Jetmaker Safire Aircraft Hopes To Build 45 Million Plant Employ 1000 At Opalocka Airport
By Frank Norton
Jet manufacturer Safire Aircraft plans to build a $45 million plant at Opa-locka Airport.
Safire plans to convert more than 50 acres of Opa-locka’s airfield into a 500,000-square-foot assembly line employing nearly 1,000 workers and turning out four aircraft per day – an investment worth $45 million in property, plant and equipment, said Safire CEO Camilo Salomon.
The state and county have agreed to an incentive package worth nearly $10 million, Mr. Salomon said.
"We finally got collaboration from the county mayor’s office and aviation department," said Safire CEO Camilo Salomon. "They helped provide excellent facilities for our development phase."
Safire wrangled with Miami-Dade County officials earlier this year for incentives to move here. But after failing to find a temporary home, Safire threatened to leave South Florida for Jacksonville or San Antonio.
Miami Executive Aviation CEO Fabio Alexander said he had offered to lease his own space to Safire after he "heard rumors that Safire couldn’t find any."
"I don’t think the county really understands how big this is," said Mr. Alexander. "It’s as if Ford were going to build a plant here, but instead, we’re getting a jetmaker."
Safire is now occupying a 50,000-square-foot facility at 15001 NW 42nd Ave., where it will develop its prototype S-26 six-person twin-engine jet.
Company executives are looking for a developer to build a permanent plant and headquarters at Opa-locka Airport, in a county-designated empowerment zone, which provides tax and other incentives to resident companies.
The Beacon Council declined comment on the move.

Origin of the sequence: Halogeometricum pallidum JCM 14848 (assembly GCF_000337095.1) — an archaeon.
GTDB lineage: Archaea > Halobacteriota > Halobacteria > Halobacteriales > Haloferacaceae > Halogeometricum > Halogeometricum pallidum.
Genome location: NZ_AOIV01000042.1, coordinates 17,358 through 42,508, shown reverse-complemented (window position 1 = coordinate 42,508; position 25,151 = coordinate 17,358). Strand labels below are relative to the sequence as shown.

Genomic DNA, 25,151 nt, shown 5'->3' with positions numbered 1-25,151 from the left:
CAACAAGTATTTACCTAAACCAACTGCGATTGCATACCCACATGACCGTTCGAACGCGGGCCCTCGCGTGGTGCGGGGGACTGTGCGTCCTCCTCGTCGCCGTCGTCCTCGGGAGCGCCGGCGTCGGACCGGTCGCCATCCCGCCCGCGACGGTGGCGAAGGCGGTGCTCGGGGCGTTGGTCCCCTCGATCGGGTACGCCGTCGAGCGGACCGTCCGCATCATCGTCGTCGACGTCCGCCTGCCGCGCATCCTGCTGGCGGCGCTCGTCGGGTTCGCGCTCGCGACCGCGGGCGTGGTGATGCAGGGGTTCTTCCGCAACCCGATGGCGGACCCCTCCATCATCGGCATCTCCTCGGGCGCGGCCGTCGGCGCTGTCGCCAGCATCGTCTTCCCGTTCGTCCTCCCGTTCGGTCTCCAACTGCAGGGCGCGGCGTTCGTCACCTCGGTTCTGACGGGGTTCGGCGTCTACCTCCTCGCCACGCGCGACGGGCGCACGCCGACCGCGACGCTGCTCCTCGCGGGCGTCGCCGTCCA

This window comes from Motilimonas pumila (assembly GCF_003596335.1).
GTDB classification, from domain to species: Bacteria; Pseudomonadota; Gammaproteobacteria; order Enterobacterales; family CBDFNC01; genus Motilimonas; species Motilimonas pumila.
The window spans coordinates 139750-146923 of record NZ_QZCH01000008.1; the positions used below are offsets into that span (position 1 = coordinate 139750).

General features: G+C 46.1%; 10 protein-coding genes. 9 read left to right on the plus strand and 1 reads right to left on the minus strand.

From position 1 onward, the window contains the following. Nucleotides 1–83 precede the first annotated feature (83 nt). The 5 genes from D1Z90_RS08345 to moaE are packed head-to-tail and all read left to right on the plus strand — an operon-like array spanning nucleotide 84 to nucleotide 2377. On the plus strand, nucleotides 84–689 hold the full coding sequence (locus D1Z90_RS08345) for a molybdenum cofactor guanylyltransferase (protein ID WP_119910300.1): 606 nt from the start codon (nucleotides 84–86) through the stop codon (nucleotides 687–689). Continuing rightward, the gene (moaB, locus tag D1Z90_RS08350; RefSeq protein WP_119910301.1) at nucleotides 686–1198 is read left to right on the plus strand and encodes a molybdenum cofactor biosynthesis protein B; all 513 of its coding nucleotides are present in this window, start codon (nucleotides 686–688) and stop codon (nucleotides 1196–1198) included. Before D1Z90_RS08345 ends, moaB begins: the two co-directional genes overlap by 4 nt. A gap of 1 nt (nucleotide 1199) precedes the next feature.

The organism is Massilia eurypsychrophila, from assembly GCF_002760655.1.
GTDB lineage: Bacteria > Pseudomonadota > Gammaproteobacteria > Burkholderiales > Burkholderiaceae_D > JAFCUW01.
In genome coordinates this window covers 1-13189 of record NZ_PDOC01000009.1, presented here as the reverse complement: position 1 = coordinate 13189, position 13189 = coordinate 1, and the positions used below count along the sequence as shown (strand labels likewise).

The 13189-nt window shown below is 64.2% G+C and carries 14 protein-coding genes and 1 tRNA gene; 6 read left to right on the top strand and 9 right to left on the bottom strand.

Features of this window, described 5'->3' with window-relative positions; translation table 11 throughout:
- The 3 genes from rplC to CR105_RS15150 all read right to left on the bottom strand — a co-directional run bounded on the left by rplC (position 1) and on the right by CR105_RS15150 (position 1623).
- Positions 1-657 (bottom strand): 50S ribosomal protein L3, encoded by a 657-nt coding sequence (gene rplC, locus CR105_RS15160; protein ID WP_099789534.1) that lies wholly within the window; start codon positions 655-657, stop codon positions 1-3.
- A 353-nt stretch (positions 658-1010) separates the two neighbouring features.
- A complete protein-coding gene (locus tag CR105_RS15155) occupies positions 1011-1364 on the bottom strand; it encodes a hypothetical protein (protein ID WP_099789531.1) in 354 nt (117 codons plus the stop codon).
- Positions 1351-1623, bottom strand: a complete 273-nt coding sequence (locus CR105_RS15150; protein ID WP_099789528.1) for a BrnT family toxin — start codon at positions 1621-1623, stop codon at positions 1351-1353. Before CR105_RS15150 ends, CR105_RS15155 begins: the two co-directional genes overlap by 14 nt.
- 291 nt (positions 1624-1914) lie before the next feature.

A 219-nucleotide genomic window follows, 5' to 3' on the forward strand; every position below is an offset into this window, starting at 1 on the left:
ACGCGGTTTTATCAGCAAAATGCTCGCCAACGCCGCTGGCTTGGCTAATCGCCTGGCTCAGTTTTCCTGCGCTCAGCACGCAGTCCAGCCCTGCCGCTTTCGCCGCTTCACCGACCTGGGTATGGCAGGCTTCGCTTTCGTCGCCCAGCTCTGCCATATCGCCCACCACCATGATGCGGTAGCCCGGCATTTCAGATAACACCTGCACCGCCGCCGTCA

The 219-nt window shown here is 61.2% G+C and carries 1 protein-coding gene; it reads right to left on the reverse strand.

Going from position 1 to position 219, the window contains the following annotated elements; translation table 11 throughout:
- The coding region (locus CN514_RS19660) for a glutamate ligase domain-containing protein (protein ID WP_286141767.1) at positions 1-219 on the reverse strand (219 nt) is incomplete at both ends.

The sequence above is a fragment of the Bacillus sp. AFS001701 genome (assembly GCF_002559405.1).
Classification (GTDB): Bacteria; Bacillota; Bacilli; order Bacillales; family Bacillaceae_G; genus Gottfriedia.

Safire is working with development consultants to try to persuade suppliers to launch operations at Opa-locka Airport. "Our ultimate goal is to put Miami on the map as a major aviation industry center," Mr. Salomon said.
The company has presold 723 aircraft, which it hopes to confirm next year after demonstrating the S-26’s first successful flight. That should bring in about $90 million in cash, Mr. Salomon said.
Safire is targeting private businesses, charter operators and air-taxi companies – which can take market share in business travel from large commercial carriers, said consultant Rick Elder.
"They’re dinosaurs that will not survive unless they can offer lower-fare flights on shorter point-to-point trips," he said. "It’s a huge market because businesses are clamoring for more convenience where you avoid lines of security checks and perceived terrorism risk," he said.
Bob Booth, chairman of Miami-based aviation consultant AvGroup, said regional flight markets are underserved and contain "tremendous growth potential."
Miami-Dade aviation director Angela Gittens is skeptical. "Time will tell whether they can come up with a model that can be sold cheaply enough to realize their vision," she said.